Snap YouGov poll finds Britons unwilling to leave the EU without a deal
Following on from Theresa May’s unsuccessful attempt to pass her Brexit deal in the House of Commons last night, MPs will be asked again today to vote on whether or not the UK should leave the EU without a Brexit deal.
The aversion of most MPs to a No Deal Brexit has been widely reported, so it's highly likely that this bill - which would veto the outcome as an option - will be rejected by a wide majority. If it passes MPs will vote tomorrow on whether or not to delay Brexit and create time to explore further options.
A snap YouGov poll conducted today finds that the public wants MPs to vote down the prospect of a No Deal Brexit by 46% to 33%.
Unsurprisingly, Remain voters are the most opposed to a No Deal Brexit, with 76% saying they wanted MPs to vote against it. Leave voters are overwhelmingly receptive, with 65% wanting MPs to take Britain out of the EU without a deal, and only 19% want them to prevent such an outcome.
Results from a separate YouGov survey, conducted yesterday and today, find that only 20% of people think that a No Deal Brexit would be a good outcome – a figure which includes 38% of Leave voters. A further 15% of Britons think it would be an acceptable compromise (although virtually none of them are Remainers – only 6% of those who wanted to stay in the EU hold this view, compared to 26% of Leavers).
By contrast, half the population (50%) think that a No Deal Brexit would be a bad outcome, including 82% of Remain voters and a quarter (23%) of Leave voters.
A No Deal Brexit is, however, one which Britons are most likely to believe would respect the result of the referendum. Approaching half (45%) of the public feel this way, including two thirds (65%) of Leave voters and a third (34%) of Remain voters.
By contrast, only 30% of people think that a soft Norway-style Brexit would respect the referendum result, and just 34% think the same of Theresa May’s Brexit deal. Unsurprisingly, just 22% of people think that staying in the EU after all would respect the 2016 referendum decision.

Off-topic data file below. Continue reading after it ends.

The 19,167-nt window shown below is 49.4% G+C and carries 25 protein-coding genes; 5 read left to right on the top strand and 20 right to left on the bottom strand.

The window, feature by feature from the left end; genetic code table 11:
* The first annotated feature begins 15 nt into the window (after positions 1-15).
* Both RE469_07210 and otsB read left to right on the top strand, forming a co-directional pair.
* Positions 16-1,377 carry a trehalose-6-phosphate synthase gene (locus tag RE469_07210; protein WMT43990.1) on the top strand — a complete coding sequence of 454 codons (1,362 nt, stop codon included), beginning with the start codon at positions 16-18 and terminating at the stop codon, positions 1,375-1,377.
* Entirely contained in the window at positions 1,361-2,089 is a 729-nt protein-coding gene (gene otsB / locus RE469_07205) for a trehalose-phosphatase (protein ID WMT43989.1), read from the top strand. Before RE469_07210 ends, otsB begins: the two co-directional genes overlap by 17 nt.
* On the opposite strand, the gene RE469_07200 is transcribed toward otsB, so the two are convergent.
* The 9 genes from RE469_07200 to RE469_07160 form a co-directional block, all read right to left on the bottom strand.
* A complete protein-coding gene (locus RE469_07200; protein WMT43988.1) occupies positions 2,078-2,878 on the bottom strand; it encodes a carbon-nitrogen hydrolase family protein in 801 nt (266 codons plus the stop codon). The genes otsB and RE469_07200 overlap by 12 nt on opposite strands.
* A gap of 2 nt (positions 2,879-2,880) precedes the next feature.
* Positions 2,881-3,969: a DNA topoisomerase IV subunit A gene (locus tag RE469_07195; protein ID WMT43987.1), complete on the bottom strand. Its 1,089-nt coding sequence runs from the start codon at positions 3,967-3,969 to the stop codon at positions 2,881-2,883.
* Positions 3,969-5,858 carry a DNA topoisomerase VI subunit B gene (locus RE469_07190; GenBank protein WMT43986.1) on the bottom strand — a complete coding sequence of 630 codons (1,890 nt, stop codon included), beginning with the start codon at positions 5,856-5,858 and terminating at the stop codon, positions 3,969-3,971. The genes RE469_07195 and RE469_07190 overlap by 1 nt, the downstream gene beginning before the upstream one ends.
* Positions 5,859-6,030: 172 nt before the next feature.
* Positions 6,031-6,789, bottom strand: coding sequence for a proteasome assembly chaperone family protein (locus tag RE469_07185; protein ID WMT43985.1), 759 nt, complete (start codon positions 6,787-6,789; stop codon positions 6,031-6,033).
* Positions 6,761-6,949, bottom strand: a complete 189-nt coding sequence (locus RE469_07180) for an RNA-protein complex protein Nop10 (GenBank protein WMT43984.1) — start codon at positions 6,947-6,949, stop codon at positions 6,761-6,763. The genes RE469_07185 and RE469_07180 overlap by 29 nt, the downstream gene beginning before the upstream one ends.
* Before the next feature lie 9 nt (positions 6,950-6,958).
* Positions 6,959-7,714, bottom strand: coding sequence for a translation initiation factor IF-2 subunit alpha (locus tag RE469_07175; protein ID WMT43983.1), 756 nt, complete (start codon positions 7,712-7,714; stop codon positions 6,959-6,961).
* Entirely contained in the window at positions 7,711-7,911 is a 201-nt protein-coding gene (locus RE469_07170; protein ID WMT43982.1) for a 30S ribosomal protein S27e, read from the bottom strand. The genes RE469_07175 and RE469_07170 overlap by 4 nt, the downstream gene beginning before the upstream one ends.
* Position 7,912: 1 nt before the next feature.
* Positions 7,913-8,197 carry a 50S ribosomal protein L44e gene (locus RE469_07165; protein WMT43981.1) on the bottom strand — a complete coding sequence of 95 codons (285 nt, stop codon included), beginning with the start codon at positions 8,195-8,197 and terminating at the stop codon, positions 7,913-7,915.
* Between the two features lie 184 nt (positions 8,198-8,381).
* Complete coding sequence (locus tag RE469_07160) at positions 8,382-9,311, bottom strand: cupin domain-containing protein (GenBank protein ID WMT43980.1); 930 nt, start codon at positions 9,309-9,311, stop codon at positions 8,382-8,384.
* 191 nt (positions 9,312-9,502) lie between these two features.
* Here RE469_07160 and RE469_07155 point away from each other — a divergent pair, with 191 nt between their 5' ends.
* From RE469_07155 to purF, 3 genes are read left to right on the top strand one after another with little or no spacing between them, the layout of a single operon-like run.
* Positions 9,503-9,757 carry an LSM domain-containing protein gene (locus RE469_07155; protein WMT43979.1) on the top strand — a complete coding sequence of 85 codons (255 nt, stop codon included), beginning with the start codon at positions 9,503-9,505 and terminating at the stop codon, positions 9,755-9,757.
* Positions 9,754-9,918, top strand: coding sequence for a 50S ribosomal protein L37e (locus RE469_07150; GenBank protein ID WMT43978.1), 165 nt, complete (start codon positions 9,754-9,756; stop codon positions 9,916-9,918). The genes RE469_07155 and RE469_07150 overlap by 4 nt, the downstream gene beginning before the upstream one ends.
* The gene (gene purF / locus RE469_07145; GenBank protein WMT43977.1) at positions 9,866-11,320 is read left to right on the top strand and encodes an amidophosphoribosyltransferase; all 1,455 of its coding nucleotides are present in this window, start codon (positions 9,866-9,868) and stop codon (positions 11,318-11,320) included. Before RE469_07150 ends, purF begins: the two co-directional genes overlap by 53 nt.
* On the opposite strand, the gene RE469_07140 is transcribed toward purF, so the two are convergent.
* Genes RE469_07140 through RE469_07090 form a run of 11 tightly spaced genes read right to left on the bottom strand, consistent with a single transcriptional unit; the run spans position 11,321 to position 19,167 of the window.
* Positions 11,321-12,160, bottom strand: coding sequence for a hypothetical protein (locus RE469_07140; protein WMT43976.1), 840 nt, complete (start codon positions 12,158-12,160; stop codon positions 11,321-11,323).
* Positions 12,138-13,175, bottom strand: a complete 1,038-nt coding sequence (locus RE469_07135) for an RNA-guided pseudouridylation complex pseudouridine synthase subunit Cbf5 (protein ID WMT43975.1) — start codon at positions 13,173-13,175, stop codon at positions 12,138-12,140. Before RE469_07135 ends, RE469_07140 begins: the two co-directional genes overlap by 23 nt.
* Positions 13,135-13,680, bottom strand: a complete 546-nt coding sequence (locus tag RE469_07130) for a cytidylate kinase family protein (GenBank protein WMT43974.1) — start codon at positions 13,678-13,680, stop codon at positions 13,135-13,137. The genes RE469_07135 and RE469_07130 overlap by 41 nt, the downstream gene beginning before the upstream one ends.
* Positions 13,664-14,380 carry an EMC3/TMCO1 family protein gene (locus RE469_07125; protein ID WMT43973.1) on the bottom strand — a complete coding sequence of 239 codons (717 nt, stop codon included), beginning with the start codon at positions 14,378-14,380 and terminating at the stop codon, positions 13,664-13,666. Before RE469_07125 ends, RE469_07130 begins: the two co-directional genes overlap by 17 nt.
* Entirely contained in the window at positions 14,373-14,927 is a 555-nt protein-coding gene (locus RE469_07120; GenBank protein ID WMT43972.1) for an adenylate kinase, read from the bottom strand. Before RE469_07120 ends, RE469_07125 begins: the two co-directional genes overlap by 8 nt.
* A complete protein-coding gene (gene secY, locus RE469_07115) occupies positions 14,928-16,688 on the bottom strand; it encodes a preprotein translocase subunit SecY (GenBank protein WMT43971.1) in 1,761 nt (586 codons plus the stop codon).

A No Deal Brexit would prove divisive in the minds of the public, however. Almost half (48%) think that it would make the country more divided. Three quarters (74%) of Remain voters hold this view, although Leave voters are much more divided on its divisiveness – 27% think it would tear the country apart further, 29% that it would help bring us all back together and 25% think neither.
Second referendum expectations are up, belief a deal will be passed is down
Today’s snap poll also asked Britons what they expected the long term outcome of Brexit to be. The Prime Minister’s failure to convince the Commons to vote in favour of her Brexit deal could be behind the increase in the number of people who expect a second referendum, since the last time we asked this question at the end of February.
On the 27th and 28th February 19% of people thought a second referendum was the most likely eventual Brexit outcome, but this figure has now risen to 28%.
Over the same time period, the proportion of people expecting some form of deal to be passed has dropped from 31% to 18%, while those who expect a No Deal Brexit has remained essentially unchanged (from 24% to 26%).